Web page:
The Carolina Hurricanes have reportedly taken care of some business on Monday morning, as they’ve re-signed forward Derek Ryan to a one-year deal worth $1.425 million, per TSN’s Frank Seravalli.
Update: The Hurricanes have confirmed the news.
The 30-year-old had 11 goals and 29 points in 67 games during his first full NHL season.
Ryan’s journey to the NHL is a great story.
He played three full seasons of junior hockey with the WHL’s Spokane Chiefs (2004-2007) before joining the University of Alberta hockey program for four years (2007-2011). Once he completed his Canadian University hockey eligibility, Ryan went on to play three seasons of pro hockey in the Austrian League and one year over in Sweden. He came back to North America for the 2015-16 season, where he played 70 games with AHL Charlotte and six games with the ‘Canes.
Ryan was a finalist for the Masterton Trophy, which is awarded to “the National Hockey League player who best exemplifies the qualities of perseverance, sportsmanship, and dedication to hockey.”
“I feel a little out of place,” Ryan told NHL.com during the 2017 NHL Awards. “A couple of years ago, I was battling my way through the European leagues and all of a sudden here I am at the NHL Awards and just kind of taking it all in.”
–USA Today looks at six teams that have some work to do before the free-agent market opens on July 1st. The Coyotes are gonna need to find a new coach, Vegas will have to keep tweaking their roster and the New York Rangers still need that puck-moving defenseman. (USA Today)
–The Dallas Stars have been searching for a number one defenseman for a few years now. You have to believe they were excited to land Miro Heiskanen third overall on Friday. The Dallas Morning News shares five things you need to know about their new top prospect. Yea, he wasn’t even both when Dallas won the Stanley Cup in 1999. (Dallas Morning News)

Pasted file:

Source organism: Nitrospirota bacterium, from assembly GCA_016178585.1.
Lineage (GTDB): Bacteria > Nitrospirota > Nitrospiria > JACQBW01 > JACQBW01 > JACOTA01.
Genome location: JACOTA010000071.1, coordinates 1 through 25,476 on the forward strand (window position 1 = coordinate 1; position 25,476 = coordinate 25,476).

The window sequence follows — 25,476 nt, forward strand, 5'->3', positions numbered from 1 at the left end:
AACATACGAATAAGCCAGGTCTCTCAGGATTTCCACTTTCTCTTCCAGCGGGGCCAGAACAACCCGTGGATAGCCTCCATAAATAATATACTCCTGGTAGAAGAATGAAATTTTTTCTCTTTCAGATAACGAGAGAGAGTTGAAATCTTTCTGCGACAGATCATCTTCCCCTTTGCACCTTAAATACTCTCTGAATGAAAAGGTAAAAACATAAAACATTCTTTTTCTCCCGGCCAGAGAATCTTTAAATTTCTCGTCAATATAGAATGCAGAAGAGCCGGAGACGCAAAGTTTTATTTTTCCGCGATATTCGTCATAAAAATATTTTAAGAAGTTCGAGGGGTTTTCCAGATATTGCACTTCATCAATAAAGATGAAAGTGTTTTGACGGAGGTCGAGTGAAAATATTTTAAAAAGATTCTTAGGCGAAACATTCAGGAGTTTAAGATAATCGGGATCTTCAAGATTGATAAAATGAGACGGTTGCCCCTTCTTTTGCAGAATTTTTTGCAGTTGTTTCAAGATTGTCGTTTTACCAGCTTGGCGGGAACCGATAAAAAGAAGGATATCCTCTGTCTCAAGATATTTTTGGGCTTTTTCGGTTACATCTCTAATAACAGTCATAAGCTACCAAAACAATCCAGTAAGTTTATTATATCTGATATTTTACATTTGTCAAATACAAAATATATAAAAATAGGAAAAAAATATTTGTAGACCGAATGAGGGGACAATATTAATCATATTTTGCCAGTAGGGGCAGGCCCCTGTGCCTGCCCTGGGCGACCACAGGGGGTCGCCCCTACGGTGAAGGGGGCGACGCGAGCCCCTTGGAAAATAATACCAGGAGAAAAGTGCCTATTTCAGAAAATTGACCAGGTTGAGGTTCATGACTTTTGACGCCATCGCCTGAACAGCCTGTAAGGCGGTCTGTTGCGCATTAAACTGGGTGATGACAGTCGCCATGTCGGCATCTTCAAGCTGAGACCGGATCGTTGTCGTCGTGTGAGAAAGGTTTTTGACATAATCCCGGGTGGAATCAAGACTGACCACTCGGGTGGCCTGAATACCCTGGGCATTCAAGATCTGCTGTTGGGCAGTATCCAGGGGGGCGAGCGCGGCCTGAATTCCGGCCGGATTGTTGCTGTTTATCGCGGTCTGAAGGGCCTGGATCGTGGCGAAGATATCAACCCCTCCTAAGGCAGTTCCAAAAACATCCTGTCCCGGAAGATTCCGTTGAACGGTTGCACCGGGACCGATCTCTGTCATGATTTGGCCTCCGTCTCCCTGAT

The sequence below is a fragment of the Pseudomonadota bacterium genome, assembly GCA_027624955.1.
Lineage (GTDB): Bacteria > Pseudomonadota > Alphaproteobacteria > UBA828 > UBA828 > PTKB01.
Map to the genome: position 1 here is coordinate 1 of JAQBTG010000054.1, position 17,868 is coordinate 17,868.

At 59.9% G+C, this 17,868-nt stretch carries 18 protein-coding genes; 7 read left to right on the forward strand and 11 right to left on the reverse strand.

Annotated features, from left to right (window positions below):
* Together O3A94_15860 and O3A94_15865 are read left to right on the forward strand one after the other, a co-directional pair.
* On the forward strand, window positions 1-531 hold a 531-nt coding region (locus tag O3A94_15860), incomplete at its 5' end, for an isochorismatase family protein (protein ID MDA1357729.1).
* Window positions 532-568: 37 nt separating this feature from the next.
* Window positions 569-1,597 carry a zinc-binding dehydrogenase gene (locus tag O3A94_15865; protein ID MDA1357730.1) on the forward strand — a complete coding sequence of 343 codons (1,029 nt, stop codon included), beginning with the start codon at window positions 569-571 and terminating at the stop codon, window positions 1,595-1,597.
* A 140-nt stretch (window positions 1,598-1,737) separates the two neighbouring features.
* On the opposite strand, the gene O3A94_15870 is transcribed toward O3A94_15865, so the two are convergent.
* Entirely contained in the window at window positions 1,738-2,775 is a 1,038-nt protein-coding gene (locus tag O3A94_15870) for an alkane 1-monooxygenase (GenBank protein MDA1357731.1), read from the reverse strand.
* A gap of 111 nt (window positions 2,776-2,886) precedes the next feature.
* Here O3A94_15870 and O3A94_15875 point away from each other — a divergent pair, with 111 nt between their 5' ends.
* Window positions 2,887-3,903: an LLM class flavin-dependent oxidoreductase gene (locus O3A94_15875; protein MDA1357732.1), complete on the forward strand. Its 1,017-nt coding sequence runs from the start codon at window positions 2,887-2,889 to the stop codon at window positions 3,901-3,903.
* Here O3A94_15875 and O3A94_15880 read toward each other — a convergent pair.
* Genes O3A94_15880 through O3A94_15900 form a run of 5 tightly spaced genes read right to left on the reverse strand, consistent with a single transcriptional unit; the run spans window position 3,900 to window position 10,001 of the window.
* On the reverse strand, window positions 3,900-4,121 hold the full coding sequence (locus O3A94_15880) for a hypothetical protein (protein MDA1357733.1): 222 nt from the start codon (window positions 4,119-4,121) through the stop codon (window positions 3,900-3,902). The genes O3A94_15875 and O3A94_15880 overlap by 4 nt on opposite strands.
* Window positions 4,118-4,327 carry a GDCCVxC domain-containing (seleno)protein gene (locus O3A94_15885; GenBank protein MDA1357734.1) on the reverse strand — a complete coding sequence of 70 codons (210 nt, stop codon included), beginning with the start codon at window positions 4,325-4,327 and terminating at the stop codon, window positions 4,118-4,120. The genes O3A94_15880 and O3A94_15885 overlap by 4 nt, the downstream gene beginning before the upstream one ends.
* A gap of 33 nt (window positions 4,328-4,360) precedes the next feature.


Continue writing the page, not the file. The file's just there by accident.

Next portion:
–Does your team need a center? NHL.com compiled a list of the top free-agent centers that are scheduled to hit the open market on Saturday. If clubs are looking for size down the middle, they could do worse than Joe Thornton or Martin Hanzal. (NHL.com)
–If you’re a fan of great hair, you’ll enjoy this. The Score looks at the top 5 “flows” from the NHL Draft. Nico Hischier wasn’t only the top pick in the entry draft, he also found himself on the top of this list, too. (The Score)
–2017 Norris Trophy winner Brent Burns went to Disney World with his family during the off-season, and many of the children thought he was a pirate (I can’t really blame them). “I actually signed a couple of autographs in kids’ books because they thought I was a pirate. And I actually signed them.” (Sports Illustrated)
–Penguins forward Ryan Reaves didn’t believe the rumblings about him being traded on Friday night. His response was classic:
The interview process for draft prospects must be a real beating. Then again, it’s also an opportunity for hopefuls to push back.
In the case of two smaller prospects, it meant providing some swagger in their answers, possibly impressing their new teams. If nothing else, Kailer Yamamoto and Michael DiPietro generated some refreshingly confident quotes.
One would assume that the Edmonton Oilers picked Yamamoto with the 22nd choice for more than just a great answer alone … but still.
Sportsnet’s Jeff Marek related a similar story about DiPietro, who the Vancouver Canucks nabbed with the 64th pick.
Funny story: When one team at the NHL told him “We don’t think you can play in the NHL with our team, you’re too small” at the combine, he fired back with “well, I guess you have a problem with winning, then.” How do you not like that?
If nothing else, those two aren’t shy.
As a bonus story, check out the bumpy path Will Reilly – aka the “Mr. Irrelevant” of the 2017 NHL Draft – took to being chosen last overall by the Pittsburgh Penguins, via Puck Daddy’s Sean Leahy. From the sound of things, there are worse feelings than going 217th.
The 2017 NHL Draft may have been “pumped down” from a hype perspective, yet it sounds like many of these prospects at least bring some moxie to the table.